Unknown Speaker 1: "We got a crash on the airport, the airport's closed."
Unknown Speaker 2: "Okay, airport's closed" --
Unknown Speaker 1: "That's right."
Unknown Speaker 2: -- "we got a crash at the airport."
Ken Herrera: There were three major airline crashes in 1987 in the United States. One happened in Detroit. In August, a Northwest Airlines jet barely got off the ground and crashed a few blocks from the end of the runway. It is believed that for some reason the plane’s flaps were not in the proper position. 156 people died; there was 1 survivor, a 4-year-old girl who gained worldwide attention and received thousands of presents.
In November, a jet flipped over in a snowstorm while attempting takeoff from Denver. In all, 26 people on that Continental flight died, including some members of a group of high-school students returning home from the Future Farmers National Convention. The cause of that crash is still being investigated.
Late in the year, a PSA commuter jet fell from the skies and disintegrated on impact in California. The crash was the result of foul play, not a problem with the plane. 43 people died in that incident.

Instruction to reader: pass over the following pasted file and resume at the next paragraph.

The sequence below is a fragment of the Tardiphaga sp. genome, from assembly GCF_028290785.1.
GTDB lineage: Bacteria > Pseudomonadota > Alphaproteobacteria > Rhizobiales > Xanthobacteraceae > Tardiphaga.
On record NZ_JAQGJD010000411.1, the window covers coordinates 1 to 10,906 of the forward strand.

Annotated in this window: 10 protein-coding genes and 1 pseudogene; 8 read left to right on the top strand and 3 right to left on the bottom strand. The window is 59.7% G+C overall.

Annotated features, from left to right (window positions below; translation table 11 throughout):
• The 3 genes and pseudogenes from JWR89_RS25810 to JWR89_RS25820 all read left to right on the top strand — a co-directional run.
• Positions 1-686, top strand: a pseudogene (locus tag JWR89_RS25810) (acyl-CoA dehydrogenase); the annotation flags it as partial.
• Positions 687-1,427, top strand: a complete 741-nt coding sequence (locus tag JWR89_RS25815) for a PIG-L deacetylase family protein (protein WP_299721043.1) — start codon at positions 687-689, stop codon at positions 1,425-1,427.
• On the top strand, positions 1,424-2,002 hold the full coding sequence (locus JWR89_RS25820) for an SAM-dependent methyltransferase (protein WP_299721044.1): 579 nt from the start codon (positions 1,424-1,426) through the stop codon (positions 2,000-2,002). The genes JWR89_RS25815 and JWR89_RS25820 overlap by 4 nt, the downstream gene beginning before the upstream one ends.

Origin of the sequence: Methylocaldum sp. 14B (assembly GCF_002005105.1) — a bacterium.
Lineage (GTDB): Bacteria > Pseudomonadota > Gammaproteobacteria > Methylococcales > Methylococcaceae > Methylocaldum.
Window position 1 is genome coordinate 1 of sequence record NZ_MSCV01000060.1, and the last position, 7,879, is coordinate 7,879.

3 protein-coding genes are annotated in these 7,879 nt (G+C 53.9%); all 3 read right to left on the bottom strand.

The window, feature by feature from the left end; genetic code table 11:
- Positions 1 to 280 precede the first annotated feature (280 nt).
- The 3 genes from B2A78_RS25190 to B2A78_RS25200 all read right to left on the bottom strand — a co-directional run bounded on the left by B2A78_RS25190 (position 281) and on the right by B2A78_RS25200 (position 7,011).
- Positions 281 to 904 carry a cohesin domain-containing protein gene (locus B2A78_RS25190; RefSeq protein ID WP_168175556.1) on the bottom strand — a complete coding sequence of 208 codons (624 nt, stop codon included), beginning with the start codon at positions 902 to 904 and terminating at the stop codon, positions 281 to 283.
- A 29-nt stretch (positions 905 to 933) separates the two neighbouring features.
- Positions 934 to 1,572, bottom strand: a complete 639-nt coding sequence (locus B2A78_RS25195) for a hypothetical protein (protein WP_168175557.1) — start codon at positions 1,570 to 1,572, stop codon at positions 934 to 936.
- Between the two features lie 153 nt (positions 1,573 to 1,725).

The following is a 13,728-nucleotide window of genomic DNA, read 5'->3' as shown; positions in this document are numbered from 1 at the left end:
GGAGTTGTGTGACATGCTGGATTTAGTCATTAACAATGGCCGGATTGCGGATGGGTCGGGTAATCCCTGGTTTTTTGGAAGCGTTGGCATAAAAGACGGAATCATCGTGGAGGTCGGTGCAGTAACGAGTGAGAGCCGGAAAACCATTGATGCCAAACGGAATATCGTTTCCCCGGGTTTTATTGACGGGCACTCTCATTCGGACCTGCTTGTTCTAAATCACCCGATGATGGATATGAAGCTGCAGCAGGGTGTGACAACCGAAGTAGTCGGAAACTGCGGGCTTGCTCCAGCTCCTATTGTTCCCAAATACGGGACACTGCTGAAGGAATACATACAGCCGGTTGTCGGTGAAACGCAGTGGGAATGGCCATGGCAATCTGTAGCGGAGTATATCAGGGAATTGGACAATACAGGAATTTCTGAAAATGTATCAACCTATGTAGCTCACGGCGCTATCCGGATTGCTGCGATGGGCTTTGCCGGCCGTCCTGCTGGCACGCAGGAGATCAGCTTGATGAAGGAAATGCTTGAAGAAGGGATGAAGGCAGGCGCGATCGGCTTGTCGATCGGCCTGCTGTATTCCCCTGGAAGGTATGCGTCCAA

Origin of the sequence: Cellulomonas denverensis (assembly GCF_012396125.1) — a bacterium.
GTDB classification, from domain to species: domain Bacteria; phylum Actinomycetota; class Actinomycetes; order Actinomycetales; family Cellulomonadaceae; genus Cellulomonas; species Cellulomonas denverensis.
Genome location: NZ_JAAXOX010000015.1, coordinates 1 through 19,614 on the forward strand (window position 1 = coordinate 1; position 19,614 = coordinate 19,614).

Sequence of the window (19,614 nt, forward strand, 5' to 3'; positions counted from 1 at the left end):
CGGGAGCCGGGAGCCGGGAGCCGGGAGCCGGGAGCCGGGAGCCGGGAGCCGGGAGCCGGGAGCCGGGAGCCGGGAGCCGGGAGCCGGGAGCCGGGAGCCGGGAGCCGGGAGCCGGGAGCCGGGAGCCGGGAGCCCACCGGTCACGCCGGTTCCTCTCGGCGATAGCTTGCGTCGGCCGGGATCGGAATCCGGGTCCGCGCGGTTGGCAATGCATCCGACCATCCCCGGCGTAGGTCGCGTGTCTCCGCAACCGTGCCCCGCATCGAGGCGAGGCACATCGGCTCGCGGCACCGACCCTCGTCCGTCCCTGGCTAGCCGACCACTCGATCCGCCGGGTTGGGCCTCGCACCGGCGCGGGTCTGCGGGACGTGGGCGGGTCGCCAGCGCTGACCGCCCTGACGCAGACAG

Tragedy of another kind hit California in October. UPI Radio’s Bob Brill has the story of the earthquake of 1987 …
Bob Brill: "Homes collapsed, cars bounced on the freeway in morning rush-hour traffic and tall buildings swayed. It was an earthquake measuring 6+ on the Richter scale. It caused tens of millions of dollars in damage and left more than a half-dozen people dead. The quake was centered in Whittier, ten miles from Downtown Los Angeles, but it was felt over a wide area. It was strong and brought back memories for those who made it through the 1971 quake. Rosaria Beasley echoed the thought of millions … "
Rosaria Beasley: "It was shaking real fast, and some of the things on the table fell over. The glass upstairs on the second floor of the -- of the restaurant, you could hear it shaking; it was nerve-wracking.'"
Bill Brill: "In surveying the damage, you saw the force of mother nature: cars literally crushed by falling buildings, storefronts left only with frames as the window glass ended up on the ground in pieces, phone service and electricity is some areas nonexistent. That coupled with the constant fear of aftershocks, and you have a frightening situation.
"Some people left; others stayed as they learned to come to grips with California’s biggest fault.
"I'm Bob Brill."